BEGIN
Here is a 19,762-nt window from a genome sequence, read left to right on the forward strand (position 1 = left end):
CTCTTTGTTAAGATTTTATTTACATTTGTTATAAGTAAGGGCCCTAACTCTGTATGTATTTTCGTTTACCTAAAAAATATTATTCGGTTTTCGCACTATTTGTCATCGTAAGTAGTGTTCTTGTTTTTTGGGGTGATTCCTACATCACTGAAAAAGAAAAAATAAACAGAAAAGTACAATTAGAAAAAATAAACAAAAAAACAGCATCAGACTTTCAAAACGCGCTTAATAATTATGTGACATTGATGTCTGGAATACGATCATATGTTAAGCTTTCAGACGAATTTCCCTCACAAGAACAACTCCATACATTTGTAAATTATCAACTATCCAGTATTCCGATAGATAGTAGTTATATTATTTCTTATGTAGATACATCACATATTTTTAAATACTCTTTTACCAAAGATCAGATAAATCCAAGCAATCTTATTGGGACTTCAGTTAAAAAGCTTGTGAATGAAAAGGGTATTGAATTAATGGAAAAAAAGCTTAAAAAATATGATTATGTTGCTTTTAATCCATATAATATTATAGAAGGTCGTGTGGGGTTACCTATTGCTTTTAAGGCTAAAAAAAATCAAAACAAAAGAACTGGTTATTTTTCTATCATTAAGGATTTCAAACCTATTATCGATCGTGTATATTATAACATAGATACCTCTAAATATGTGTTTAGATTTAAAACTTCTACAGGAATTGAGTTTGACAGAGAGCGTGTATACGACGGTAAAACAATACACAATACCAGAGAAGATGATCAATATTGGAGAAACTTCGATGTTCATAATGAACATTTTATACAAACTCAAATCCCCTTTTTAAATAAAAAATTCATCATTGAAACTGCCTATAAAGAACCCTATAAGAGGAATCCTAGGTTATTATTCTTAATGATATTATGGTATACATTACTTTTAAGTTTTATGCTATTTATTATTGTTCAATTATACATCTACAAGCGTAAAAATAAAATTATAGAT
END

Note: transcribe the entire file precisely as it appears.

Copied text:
Here is a 19,762-nt window from a genome sequence, read left to right on the forward strand (position 1 = left end):
CTCTTTGTTAAGATTTTATTTACATTTGTTATAAGTAAGGGCCCTAACTCTGTATGTATTTTCGTTTACCTAAAAAATATTATTCGGTTTTCGCACTATTTGTCATCGTAAGTAGTGTTCTTGTTTTTTGGGGTGATTCCTACATCACTGAAAAAGAAAAAATAAACAGAAAAGTACAATTAGAAAAAATAAACAAAAAAACAGCATCAGACTTTCAAAACGCGCTTAATAATTATGTGACATTGATGTCTGGAATACGATCATATGTTAAGCTTTCAGACGAATTTCCCTCACAAGAACAACTCCATACATTTGTAAATTATCAACTATCCAGTATTCCGATAGATAGTAGTTATATTATTTCTTATGTAGATACATCACATATTTTTAAATACTCTTTTACCAAAGATCAGATAAATCCAAGCAATCTTATTGGGACTTCAGTTAAAAAGCTTGTGAATGAAAAGGGTATTGAATTAATGGAAAAAAAGCTTAAAAAATATGATTATGTTGCTTTTAATCCATATAATATTATAGAAGGTCGTGTGGGGTTACCTATTGCTTTTAAGGCTAAAAAAAATCAAAACAAAAGAACTGGTTATTTTTCTATCATTAAGGATTTCAAACCTATTATCGATCGTGTATATTATAACATAGATACCTCTAAATATGTGTTTAGATTTAAAACTTCTACAGGAATTGAGTTTGACAGAGAGCGTGTATACGACGGTAAAACAATACACAATACCAGAGAAGATGATCAATATTGGAGAAACTTCGATGTTCATAATGAACATTTTATACAAACTCAAATCCCCTTTTTAAATAAAAAATTCATCATTGAAACTGCCTATAAAGAACCCTATAAGAGGAATCCTAGGTTATTATTCTTAATGATATTATGGTATACATTACTTTTAAGTTTTATGCTATTTATTATTGTTCAATTATACATCTACAAGCGTAAAAATAAAATTATAGAT